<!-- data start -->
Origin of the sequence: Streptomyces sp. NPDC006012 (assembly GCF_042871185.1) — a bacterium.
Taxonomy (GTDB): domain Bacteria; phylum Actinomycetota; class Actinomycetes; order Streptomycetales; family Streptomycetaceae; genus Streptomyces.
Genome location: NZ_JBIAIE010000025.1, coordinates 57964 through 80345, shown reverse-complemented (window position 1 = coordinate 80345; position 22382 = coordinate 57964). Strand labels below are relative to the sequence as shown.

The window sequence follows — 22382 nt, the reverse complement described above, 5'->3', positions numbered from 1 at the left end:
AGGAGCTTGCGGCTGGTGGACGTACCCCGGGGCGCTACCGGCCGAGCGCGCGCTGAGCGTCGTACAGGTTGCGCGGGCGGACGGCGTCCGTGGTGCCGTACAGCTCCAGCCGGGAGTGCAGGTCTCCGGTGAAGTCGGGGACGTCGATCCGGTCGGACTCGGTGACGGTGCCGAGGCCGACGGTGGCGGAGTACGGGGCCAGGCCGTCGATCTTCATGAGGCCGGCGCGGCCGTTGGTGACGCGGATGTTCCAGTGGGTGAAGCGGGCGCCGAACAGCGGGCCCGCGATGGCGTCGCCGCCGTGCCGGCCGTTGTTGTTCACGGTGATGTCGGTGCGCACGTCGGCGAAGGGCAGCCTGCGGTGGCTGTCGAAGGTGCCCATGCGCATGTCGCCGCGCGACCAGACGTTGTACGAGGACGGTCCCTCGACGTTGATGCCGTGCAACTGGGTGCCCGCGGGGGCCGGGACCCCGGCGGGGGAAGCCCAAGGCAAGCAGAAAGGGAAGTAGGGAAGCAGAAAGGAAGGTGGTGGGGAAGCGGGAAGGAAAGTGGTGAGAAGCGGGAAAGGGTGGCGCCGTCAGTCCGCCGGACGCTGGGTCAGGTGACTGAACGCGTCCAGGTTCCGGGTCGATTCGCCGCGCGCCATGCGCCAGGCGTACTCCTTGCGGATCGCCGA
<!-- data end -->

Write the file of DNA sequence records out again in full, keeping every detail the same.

Origin of the sequence: Streptomyces sp. NPDC006012 (assembly GCF_042871185.1) — a bacterium.
Taxonomy (GTDB): domain Bacteria; phylum Actinomycetota; class Actinomycetes; order Streptomycetales; family Streptomycetaceae; genus Streptomyces.
Genome location: NZ_JBIAIE010000025.1, coordinates 57964 through 80345, shown reverse-complemented (window position 1 = coordinate 80345; position 22382 = coordinate 57964). Strand labels below are relative to the sequence as shown.

The window sequence follows — 22382 nt, the reverse complement described above, 5'->3', positions numbered from 1 at the left end:
AGGAGCTTGCGGCTGGTGGACGTACCCCGGGGCGCTACCGGCCGAGCGCGCGCTGAGCGTCGTACAGGTTGCGCGGGCGGACGGCGTCCGTGGTGCCGTACAGCTCCAGCCGGGAGTGCAGGTCTCCGGTGAAGTCGGGGACGTCGATCCGGTCGGACTCGGTGACGGTGCCGAGGCCGACGGTGGCGGAGTACGGGGCCAGGCCGTCGATCTTCATGAGGCCGGCGCGGCCGTTGGTGACGCGGATGTTCCAGTGGGTGAAGCGGGCGCCGAACAGCGGGCCCGCGATGGCGTCGCCGCCGTGCCGGCCGTTGTTGTTCACGGTGATGTCGGTGCGCACGTCGGCGAAGGGCAGCCTGCGGTGGCTGTCGAAGGTGCCCATGCGCATGTCGCCGCGCGACCAGACGTTGTACGAGGACGGTCCCTCGACGTTGATGCCGTGCAACTGGGTGCCCGCGGGGGCCGGGACCCCGGCGGGGGAAGCCCAAGGCAAGCAGAAAGGGAAGTAGGGAAGCAGAAAGGAAGGTGGTGGGGAAGCGGGAAGGAAAGTGGTGAGAAGCGGGAAAGGGTGGCGCCGTCAGTCCGCCGGACGCTGGGTCAGGTGACTGAACGCGTCCAGGTTCCGGGTCGATTCGCCGCGCGCCATGCGCCAGGCGTACTCCTTGCGGATCGCCGA